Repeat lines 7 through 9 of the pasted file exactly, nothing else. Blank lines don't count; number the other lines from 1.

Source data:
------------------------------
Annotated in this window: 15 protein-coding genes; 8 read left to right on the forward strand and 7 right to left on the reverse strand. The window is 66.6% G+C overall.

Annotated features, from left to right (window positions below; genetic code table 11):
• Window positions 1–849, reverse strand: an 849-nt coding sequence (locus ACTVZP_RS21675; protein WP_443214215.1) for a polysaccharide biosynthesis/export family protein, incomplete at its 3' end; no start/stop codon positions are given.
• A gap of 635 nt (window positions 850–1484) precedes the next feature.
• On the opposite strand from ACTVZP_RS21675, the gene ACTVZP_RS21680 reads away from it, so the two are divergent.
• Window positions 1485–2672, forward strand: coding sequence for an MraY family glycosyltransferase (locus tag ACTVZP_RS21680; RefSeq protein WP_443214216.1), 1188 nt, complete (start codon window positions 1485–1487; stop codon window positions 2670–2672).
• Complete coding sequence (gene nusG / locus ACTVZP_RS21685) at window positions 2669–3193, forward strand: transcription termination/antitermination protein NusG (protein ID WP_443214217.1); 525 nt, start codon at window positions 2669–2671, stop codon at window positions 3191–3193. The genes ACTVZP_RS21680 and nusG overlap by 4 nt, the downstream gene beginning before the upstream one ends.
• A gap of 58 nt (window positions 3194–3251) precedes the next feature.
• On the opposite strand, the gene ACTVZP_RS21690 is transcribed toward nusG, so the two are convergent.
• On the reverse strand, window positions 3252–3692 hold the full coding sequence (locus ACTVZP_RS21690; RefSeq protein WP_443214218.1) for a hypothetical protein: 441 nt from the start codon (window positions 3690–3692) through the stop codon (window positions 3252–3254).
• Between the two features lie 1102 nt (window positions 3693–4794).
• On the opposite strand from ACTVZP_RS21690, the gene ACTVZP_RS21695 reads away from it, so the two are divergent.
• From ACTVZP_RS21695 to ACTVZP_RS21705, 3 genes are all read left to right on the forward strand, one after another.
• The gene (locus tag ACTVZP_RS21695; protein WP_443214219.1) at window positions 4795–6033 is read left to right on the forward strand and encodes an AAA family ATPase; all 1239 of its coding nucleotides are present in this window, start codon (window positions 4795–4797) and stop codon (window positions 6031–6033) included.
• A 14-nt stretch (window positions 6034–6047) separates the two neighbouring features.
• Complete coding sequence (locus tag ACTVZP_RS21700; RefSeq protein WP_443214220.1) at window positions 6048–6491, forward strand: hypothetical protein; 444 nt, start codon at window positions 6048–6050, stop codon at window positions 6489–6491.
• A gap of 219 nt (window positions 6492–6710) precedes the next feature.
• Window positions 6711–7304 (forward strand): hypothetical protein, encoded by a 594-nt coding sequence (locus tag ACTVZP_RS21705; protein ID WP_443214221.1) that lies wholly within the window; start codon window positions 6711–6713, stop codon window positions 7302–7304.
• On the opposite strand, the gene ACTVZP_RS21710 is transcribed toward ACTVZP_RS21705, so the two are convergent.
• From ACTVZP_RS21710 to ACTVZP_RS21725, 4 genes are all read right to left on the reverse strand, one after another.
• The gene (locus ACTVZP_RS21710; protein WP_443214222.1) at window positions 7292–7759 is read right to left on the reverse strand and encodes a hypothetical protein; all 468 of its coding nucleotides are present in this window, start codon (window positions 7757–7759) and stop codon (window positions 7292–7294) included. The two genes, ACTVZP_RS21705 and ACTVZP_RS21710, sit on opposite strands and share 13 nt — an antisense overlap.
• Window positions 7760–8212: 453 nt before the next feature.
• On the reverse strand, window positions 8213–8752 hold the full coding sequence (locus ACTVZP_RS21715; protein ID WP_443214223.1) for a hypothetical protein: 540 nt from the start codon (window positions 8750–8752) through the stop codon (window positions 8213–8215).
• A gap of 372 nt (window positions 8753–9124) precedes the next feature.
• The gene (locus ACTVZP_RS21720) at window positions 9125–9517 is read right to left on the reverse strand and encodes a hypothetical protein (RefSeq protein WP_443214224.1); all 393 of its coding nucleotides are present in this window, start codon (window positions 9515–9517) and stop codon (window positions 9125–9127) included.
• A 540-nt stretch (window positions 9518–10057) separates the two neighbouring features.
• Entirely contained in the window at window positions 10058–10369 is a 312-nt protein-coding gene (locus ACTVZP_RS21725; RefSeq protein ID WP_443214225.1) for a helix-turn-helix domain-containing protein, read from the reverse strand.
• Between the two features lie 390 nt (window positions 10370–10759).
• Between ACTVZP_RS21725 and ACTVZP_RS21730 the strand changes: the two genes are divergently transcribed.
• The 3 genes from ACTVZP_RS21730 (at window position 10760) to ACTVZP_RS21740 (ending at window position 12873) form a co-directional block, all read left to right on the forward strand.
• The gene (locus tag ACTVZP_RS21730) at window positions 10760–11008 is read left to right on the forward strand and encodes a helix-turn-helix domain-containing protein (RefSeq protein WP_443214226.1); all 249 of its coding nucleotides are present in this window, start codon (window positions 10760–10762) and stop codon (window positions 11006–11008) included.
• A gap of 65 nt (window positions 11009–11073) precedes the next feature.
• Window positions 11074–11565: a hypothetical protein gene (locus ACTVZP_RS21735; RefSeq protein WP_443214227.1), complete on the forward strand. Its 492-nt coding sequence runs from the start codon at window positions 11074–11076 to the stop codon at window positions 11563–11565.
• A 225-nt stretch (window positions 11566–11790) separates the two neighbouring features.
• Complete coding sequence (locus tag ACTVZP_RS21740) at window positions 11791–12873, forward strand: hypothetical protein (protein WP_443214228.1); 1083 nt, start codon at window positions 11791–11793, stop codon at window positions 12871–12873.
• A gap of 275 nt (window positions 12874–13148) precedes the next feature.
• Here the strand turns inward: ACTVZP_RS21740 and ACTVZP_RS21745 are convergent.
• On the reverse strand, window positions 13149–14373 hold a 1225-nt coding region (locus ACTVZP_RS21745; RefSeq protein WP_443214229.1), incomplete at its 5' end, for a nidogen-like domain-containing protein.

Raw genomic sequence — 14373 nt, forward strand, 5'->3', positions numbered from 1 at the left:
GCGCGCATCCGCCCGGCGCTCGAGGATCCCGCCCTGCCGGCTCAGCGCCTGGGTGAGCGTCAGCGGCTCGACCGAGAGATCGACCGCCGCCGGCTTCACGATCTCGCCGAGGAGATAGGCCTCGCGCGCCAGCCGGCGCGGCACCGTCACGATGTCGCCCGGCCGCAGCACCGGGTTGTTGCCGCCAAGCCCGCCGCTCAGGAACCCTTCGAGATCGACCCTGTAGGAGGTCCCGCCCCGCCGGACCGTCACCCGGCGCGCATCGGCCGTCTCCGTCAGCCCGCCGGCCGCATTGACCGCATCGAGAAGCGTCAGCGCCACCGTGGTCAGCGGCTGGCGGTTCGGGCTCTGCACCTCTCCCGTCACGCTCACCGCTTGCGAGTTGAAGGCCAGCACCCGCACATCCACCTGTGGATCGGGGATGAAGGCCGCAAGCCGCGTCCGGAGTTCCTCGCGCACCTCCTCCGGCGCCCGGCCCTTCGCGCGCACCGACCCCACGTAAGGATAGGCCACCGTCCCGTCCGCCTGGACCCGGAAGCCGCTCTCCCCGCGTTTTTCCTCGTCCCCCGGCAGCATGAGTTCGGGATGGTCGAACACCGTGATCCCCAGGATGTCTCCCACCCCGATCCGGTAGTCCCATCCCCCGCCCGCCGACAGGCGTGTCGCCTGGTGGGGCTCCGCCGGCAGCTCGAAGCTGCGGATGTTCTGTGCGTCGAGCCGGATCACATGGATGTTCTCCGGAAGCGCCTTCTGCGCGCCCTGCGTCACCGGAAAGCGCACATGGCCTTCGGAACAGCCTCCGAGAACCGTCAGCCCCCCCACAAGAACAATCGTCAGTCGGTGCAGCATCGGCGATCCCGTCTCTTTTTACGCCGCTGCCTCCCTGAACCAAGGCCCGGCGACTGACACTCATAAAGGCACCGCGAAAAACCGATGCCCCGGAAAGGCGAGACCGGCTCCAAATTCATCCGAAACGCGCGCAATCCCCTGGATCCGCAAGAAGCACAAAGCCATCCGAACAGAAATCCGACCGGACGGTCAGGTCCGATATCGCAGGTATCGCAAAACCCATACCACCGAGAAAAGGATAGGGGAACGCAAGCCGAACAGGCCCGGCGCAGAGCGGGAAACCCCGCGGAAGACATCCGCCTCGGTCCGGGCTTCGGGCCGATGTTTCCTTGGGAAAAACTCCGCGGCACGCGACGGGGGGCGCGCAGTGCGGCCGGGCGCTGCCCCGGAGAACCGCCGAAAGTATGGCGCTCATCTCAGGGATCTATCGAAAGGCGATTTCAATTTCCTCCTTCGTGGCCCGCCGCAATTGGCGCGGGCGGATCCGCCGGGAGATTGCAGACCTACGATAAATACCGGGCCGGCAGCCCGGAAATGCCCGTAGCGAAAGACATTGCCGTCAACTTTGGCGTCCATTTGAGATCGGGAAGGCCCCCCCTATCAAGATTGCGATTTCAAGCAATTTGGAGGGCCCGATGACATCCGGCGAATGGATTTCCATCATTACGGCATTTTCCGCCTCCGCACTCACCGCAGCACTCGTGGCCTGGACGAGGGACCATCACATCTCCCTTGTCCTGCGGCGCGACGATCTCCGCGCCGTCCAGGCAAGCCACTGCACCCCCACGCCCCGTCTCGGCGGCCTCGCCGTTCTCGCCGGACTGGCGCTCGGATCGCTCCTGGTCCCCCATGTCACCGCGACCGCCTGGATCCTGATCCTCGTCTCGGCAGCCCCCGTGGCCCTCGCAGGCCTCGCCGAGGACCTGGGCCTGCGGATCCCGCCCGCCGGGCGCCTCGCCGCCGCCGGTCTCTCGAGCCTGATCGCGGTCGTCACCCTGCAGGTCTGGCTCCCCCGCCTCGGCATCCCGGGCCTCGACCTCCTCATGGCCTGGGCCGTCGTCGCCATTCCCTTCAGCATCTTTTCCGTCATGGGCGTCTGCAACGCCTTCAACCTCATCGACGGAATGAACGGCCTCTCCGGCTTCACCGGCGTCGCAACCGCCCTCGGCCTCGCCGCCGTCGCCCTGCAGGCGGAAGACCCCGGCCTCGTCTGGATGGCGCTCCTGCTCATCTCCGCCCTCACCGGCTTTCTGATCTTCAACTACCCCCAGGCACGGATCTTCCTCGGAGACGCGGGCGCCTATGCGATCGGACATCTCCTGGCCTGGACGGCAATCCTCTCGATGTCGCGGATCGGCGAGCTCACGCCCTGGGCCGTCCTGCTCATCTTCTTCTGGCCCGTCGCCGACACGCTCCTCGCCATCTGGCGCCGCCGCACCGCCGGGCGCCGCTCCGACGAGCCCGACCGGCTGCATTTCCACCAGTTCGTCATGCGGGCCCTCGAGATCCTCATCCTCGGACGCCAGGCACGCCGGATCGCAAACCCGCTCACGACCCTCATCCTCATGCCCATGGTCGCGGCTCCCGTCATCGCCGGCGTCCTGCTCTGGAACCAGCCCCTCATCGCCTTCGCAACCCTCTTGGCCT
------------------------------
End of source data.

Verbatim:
• Complete coding sequence (gene nusG / locus ACTVZP_RS21685) at window positions 2669–3193, forward strand: transcription termination/antitermination protein NusG (protein ID WP_443214217.1); 525 nt, start codon at window positions 2669–2671, stop codon at window positions 3191–3193. The genes ACTVZP_RS21680 and nusG overlap by 4 nt, the downstream gene beginning before the upstream one ends.
• A gap of 58 nt (window positions 3194–3251) precedes the next feature.
• On the opposite strand, the gene ACTVZP_RS21690 is transcribed toward nusG, so the two are convergent.